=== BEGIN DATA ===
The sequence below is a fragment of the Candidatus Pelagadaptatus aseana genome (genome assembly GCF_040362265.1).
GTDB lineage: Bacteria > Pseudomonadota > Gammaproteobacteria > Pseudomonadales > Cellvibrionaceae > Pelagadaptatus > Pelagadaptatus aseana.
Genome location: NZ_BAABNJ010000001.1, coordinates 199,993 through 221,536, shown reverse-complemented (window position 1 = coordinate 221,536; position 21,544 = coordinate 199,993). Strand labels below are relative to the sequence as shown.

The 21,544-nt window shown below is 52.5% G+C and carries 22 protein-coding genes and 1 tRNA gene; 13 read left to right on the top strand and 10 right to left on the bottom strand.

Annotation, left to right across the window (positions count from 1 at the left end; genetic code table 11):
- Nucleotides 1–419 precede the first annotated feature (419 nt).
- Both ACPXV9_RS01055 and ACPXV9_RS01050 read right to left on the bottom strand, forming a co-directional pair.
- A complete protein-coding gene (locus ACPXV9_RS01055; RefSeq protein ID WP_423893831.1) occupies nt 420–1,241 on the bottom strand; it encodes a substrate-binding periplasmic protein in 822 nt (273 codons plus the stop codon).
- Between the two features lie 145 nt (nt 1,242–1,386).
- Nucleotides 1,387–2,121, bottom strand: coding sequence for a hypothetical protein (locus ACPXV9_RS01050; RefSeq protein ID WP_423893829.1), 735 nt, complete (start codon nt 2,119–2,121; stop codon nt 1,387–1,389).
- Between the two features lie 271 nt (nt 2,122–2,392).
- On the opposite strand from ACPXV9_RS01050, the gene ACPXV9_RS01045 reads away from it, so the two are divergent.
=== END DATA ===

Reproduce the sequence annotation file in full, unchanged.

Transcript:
The sequence below is a fragment of the Candidatus Pelagadaptatus aseana genome (genome assembly GCF_040362265.1).
GTDB lineage: Bacteria > Pseudomonadota > Gammaproteobacteria > Pseudomonadales > Cellvibrionaceae > Pelagadaptatus > Pelagadaptatus aseana.
Genome location: NZ_BAABNJ010000001.1, coordinates 199,993 through 221,536, shown reverse-complemented (window position 1 = coordinate 221,536; position 21,544 = coordinate 199,993). Strand labels below are relative to the sequence as shown.

The 21,544-nt window shown below is 52.5% G+C and carries 22 protein-coding genes and 1 tRNA gene; 13 read left to right on the top strand and 10 right to left on the bottom strand.

Annotation, left to right across the window (positions count from 1 at the left end; genetic code table 11):
- Nucleotides 1–419 precede the first annotated feature (419 nt).
- Both ACPXV9_RS01055 and ACPXV9_RS01050 read right to left on the bottom strand, forming a co-directional pair.
- A complete protein-coding gene (locus ACPXV9_RS01055; RefSeq protein ID WP_423893831.1) occupies nt 420–1,241 on the bottom strand; it encodes a substrate-binding periplasmic protein in 822 nt (273 codons plus the stop codon).
- Between the two features lie 145 nt (nt 1,242–1,386).
- Nucleotides 1,387–2,121, bottom strand: coding sequence for a hypothetical protein (locus ACPXV9_RS01050; RefSeq protein ID WP_423893829.1), 735 nt, complete (start codon nt 2,119–2,121; stop codon nt 1,387–1,389).
- Between the two features lie 271 nt (nt 2,122–2,392).
- On the opposite strand from ACPXV9_RS01050, the gene ACPXV9_RS01045 reads away from it, so the two are divergent.